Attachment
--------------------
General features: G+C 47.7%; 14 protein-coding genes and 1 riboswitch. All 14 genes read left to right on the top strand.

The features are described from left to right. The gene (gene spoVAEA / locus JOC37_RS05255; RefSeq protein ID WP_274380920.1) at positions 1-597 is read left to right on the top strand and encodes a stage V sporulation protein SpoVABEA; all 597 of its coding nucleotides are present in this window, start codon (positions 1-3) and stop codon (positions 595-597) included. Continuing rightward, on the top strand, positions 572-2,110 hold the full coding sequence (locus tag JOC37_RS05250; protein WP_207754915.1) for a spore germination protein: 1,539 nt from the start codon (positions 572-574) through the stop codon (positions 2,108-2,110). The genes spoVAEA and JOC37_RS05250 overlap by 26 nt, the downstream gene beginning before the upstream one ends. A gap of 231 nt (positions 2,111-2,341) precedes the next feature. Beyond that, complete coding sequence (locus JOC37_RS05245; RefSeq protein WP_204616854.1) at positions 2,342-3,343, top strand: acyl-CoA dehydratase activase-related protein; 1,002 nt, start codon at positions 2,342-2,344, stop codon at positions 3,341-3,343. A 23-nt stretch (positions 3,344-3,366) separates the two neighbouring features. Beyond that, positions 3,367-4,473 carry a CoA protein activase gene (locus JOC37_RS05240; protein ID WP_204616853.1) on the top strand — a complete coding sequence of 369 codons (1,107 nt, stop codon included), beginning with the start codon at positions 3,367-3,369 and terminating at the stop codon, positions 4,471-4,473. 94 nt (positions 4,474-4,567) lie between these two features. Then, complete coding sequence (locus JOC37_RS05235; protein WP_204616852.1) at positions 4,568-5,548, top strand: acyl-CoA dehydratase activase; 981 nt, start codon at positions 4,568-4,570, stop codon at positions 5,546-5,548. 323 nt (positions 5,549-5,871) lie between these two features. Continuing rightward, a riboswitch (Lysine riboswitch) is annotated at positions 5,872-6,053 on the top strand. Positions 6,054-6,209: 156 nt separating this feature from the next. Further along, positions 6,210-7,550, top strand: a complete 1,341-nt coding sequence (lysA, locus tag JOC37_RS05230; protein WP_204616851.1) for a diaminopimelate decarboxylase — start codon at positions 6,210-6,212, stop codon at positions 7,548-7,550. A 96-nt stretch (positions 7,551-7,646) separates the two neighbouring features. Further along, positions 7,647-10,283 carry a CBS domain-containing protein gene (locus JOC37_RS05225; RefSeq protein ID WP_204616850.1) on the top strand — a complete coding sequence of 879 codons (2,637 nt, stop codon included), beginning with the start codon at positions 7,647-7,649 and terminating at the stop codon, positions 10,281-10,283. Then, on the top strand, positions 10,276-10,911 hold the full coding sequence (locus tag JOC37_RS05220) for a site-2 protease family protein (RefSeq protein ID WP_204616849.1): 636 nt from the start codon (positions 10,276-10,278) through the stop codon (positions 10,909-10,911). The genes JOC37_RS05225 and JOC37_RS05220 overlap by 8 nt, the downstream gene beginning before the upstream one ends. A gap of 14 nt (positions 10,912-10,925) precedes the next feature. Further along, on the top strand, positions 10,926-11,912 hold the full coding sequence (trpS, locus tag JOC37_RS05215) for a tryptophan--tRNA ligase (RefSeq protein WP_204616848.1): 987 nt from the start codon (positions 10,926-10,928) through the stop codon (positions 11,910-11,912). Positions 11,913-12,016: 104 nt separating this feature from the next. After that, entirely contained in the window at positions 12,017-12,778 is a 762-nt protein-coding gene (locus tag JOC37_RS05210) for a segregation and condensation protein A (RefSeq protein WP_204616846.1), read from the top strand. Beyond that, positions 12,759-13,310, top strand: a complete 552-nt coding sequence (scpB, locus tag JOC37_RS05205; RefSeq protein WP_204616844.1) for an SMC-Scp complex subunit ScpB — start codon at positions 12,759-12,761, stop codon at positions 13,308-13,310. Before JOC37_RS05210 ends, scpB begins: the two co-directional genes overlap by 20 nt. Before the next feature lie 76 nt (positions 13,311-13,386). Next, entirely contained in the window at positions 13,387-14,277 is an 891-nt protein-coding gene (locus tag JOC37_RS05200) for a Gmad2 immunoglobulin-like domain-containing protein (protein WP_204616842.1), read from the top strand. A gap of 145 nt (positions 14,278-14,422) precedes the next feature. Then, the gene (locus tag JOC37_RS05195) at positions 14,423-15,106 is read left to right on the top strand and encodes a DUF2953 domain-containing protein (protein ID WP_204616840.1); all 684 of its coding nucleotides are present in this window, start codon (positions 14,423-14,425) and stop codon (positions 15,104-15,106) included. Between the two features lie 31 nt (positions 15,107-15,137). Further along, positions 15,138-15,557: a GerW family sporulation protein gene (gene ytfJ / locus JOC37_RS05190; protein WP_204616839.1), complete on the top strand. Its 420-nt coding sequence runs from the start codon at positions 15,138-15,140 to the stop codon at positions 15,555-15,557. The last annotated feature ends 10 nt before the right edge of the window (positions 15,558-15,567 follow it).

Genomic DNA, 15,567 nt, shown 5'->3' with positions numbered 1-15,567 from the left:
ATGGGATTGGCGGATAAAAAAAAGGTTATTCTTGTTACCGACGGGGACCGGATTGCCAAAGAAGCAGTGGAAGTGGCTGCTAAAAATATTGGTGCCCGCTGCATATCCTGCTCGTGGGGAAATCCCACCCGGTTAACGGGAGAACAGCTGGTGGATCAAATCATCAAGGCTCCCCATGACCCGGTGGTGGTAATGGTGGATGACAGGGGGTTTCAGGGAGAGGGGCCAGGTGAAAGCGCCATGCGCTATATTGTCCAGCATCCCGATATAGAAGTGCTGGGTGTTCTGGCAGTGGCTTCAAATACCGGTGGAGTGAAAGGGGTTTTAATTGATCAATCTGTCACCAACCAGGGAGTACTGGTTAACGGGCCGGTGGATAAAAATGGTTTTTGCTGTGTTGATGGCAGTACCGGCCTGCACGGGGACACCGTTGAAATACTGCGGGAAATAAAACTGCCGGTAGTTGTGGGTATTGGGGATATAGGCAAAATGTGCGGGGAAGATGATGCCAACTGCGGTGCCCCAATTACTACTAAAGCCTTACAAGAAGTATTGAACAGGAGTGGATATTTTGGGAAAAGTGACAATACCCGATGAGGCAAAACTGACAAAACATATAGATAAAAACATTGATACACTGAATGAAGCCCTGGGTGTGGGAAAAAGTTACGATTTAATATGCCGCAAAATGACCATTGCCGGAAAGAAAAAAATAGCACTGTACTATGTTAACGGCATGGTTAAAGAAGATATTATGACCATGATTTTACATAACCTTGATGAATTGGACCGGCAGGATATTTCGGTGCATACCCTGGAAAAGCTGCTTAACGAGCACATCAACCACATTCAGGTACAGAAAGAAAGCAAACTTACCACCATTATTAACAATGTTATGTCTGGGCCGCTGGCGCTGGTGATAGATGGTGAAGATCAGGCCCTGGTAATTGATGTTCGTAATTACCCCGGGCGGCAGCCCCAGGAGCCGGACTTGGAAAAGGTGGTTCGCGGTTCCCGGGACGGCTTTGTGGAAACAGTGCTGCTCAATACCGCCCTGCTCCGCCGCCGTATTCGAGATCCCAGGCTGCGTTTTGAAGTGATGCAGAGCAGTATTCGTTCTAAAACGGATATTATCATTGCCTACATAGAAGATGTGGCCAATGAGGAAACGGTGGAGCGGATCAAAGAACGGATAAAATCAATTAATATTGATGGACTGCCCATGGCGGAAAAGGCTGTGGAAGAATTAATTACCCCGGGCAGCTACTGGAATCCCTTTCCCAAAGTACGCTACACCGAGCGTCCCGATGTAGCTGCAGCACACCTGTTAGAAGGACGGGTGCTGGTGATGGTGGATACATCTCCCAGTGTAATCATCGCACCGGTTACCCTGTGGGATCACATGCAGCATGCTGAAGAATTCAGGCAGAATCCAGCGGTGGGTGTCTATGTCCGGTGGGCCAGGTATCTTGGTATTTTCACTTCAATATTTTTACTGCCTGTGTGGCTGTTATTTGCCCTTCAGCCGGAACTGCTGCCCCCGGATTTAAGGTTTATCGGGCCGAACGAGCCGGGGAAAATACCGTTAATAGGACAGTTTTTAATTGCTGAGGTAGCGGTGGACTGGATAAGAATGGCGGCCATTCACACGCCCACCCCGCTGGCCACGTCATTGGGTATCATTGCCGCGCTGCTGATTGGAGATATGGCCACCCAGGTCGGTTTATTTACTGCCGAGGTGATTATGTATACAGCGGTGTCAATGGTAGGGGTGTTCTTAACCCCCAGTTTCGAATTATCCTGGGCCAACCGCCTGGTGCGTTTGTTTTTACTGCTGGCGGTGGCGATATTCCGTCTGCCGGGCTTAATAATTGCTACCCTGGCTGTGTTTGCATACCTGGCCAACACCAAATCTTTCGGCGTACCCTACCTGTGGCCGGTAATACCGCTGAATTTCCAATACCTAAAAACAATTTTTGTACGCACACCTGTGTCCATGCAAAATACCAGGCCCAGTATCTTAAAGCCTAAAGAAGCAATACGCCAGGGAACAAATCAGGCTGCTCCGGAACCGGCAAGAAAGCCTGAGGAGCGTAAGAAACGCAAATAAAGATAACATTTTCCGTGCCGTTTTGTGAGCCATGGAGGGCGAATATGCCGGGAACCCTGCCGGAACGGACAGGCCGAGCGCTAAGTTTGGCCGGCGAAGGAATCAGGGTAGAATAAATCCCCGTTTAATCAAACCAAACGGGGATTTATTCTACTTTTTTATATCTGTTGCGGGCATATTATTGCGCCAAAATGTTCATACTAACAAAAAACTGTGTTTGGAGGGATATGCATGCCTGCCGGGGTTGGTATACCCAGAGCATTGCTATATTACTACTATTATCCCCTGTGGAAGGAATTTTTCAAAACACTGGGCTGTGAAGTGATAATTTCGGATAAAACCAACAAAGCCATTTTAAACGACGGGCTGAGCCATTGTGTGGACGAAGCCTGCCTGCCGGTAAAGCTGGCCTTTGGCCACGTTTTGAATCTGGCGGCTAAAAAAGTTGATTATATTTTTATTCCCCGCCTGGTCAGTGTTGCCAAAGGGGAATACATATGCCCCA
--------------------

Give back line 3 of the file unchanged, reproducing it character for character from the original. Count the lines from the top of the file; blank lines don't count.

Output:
Genomic DNA, 15,567 nt, shown 5'->3' with positions numbered 1-15,567 from the left: